Thinking Big in the Northern Rockies

Every season, citizens of the world thank those who had the courage and foresight to designate Yellowstone, Glacier, Bob Marshall, Absaroka-Beartooth and other national parks and wilderness areas. The Frank Church-River of No Return Wilderness in Idaho and the Lee Metcalf Wilderness in Montana bear the names of conservation heroes dedicated to protecting public wildlands.

National parks, wilderness areas, and other wildlands are the engines that drive the economy of the northern Rockies states of Montana, Idaho, and Wyoming. People want to live here because they love being close to wildlands and wildlife.

What makes Montana Montana? Idaho Idaho? Wyoming Wyoming? In addition to designated parks and wilderness, the Northern Rockies contain millions of acres of unprotected and undesignated roadless wildlands.

In addition to scenic beauty, these pristine public wildlands provide clean water for our cities and farms, unrivaled fishing and hunting, and the world’s best educational and recreational opportunities. Kept unmolested, they guarantee the region’s economic future and environmental health.

These public wildlands must be kept in “as is” condition. This land was wild 100 years ago, it must be wild 100 years hence. Thankfully, legislation before Congress (H.R. 1975) retains the status quo for these wildlands. First written over 22 years ago by the world’s leading conservation biologists, the Northern Rockies Ecosystem Protection Act, or NREPA, brings common sense to national forest issues.

Instead of continuing millions in logging subsidies that destroy our public wildlands, NREPA protects roadless wildlands, establishes biological corridors between them, and provides good jobs by restoring wildlands previously damaged by logging and roadbuilding.

The chairman of the University of Montana’s Economics Department has repeatedly stated that the greatest economic values associated with our region’s wildlands lie in maintaining their wildness. They are only going to become more valuable as the years go by.

Populations in those counties with public wildlands are growing in leaps and bounds. McMansions are going up everywhere. Just ask any realtor about the extremely high value of land adjacent to Forest Service land. On the other hand, data show those counties without public wildlands are losing population.

With such a massive boom in private land development, it becomes imperative to better manage our public lands. NREPA will protect 7 million acres of wilderness in Montana, 9.5 million acres of wilderness in Idaho, 5 million acres of wilderness in Wyoming, 750,000 acres in eastern Oregon, and 500,000 acres in eastern Washington. Included in this total is over 3 million acres in Yellowstone, Glacier and Grand Teton National Parks.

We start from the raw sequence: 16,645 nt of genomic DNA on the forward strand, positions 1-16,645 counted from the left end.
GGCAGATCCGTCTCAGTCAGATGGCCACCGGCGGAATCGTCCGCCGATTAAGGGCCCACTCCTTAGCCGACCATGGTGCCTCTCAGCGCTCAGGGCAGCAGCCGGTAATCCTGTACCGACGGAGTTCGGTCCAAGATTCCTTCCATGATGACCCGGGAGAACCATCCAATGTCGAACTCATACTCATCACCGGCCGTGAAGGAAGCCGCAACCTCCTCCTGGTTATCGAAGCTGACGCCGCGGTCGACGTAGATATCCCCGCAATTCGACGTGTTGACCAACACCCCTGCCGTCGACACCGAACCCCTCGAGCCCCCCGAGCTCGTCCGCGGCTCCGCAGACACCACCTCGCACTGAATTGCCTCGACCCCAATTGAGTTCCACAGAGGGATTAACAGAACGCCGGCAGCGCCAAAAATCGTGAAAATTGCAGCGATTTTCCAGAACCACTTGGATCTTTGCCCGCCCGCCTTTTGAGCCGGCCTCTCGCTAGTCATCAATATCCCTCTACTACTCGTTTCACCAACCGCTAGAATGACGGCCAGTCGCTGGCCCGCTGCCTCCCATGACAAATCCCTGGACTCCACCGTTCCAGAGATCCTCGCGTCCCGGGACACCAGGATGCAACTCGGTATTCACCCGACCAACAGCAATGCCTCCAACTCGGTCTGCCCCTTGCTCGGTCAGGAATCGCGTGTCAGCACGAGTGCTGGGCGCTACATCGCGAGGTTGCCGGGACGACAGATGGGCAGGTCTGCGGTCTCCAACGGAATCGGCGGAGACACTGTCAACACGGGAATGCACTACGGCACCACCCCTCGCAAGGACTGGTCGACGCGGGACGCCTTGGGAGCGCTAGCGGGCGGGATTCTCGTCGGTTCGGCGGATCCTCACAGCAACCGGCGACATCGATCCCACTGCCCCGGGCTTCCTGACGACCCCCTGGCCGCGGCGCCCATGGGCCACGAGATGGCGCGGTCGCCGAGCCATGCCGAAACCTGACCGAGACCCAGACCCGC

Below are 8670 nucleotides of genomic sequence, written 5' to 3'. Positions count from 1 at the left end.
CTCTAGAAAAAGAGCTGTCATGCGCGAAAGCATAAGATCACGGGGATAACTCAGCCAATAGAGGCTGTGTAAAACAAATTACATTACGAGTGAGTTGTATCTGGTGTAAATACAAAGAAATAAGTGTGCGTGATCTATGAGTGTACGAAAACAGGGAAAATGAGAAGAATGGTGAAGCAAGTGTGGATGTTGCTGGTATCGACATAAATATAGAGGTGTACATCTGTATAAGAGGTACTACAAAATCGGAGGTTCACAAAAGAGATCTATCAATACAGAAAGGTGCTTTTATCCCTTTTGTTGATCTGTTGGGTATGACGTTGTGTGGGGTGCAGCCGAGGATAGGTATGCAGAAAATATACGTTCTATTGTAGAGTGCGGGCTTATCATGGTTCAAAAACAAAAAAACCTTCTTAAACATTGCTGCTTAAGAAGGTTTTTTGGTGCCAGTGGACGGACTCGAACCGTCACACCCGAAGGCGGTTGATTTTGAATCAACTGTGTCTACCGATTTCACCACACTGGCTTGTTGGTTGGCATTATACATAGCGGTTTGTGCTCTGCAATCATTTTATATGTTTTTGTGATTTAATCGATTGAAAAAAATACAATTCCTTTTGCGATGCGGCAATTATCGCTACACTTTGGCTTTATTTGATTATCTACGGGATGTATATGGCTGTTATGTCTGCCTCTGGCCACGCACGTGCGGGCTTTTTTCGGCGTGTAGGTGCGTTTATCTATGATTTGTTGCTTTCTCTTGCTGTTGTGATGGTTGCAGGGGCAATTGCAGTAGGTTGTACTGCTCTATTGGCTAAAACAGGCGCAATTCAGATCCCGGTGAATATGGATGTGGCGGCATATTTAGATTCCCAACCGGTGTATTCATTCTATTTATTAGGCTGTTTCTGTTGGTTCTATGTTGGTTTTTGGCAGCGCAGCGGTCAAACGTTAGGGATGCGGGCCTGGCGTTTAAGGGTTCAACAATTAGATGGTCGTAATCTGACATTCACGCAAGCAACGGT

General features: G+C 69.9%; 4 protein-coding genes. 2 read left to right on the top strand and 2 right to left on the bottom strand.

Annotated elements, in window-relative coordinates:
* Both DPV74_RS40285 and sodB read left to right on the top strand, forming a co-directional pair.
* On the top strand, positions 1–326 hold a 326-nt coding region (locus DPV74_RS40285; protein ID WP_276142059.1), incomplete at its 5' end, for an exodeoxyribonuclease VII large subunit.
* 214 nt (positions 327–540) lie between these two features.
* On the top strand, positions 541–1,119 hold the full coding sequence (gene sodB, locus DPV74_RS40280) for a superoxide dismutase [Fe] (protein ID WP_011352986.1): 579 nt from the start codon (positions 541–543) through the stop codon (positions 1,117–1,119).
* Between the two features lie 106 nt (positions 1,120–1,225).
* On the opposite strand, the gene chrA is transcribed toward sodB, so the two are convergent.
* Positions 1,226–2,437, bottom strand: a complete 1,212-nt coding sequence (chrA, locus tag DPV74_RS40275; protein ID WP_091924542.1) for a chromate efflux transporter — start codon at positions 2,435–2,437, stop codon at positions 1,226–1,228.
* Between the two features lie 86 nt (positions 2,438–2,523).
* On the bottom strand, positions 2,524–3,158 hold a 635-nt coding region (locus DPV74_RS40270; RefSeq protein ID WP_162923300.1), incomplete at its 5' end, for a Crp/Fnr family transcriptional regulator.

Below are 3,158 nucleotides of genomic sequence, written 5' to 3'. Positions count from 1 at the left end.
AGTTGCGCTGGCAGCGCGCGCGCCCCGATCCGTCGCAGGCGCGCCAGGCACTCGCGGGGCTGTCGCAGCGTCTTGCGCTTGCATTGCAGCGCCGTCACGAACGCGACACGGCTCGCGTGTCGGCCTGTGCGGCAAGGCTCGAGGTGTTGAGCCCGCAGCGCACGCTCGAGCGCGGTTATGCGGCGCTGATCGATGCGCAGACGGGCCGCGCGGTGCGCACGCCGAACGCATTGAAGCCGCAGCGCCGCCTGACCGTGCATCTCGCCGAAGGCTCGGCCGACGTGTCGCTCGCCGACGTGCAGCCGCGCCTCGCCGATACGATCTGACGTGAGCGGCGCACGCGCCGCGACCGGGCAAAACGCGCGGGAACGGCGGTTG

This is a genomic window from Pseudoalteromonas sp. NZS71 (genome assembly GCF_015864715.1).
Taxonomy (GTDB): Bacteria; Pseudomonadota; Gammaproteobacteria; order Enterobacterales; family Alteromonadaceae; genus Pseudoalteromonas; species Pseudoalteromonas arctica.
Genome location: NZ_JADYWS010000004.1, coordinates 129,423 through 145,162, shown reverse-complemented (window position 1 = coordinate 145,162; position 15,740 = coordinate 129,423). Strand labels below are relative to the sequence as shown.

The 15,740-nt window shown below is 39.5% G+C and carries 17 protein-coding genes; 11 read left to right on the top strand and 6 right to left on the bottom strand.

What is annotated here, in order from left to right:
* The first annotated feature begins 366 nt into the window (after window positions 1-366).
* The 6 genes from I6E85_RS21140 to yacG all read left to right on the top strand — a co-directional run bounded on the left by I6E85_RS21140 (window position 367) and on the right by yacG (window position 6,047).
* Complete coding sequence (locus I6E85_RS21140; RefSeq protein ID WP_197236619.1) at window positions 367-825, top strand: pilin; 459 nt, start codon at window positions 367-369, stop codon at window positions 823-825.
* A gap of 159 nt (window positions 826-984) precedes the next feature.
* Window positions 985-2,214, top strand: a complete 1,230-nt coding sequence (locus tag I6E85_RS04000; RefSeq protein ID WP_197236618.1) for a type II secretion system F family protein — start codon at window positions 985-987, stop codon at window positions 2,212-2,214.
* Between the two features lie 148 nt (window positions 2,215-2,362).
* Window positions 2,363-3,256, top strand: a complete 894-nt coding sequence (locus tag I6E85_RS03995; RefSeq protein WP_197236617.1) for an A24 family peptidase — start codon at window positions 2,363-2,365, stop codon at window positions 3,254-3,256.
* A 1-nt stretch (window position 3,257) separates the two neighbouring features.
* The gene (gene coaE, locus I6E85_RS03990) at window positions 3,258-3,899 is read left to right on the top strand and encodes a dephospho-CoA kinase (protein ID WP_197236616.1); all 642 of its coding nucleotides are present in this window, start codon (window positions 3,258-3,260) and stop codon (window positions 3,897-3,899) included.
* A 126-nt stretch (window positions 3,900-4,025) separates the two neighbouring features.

When NREPA is passed, over 1 million acres and 6,300 miles of unused roads will be restored to roadless conditions, providing employment for 2,100 workers. NREPA will save taxpayers at least $245 million that would otherwise be spent subsidizing logging these unprotected roadless areas.

NREPA contains no designation regarding any private land and does not affect grazing leases.

Under NREPA, the Northern Rockies future is assured. Like Glacier and Yellowstone, these public wildlands will become financial cornerstones for those communities lucky enough to be nearby.

Prominent outdoors writer Bill Schneider has computed that NREPA protects less than one percent of the five-state Northern Rockies region. After passage of NREPA, Schneider estimates that 95 percent or more of our federal lands will remain non-wilderness.

Last year, 188 members of Congress sponsored NREPA, the most sponsors of any wilderness bill in the history of the Wilderness Act, but the bill went nowhere due to hostility from the House leadership.

This year, the House leadership has changed and chances for NREPA’s passage have increased dramatically. Schneider says NREPA offers a productive way to “quickly end the war for wilderness and move on.”

To read the legislation, please go to:

More information about the Northern Rockies Ecosystem Protection Act can be found at

After 22 years, NREPA’s time has come.

PAUL RICHARDS, a former Montana legislator and candidate for U.S. Senate, currently sits on the board of directors of the Southwest Montana Wildlands Alliance. He can be reached at: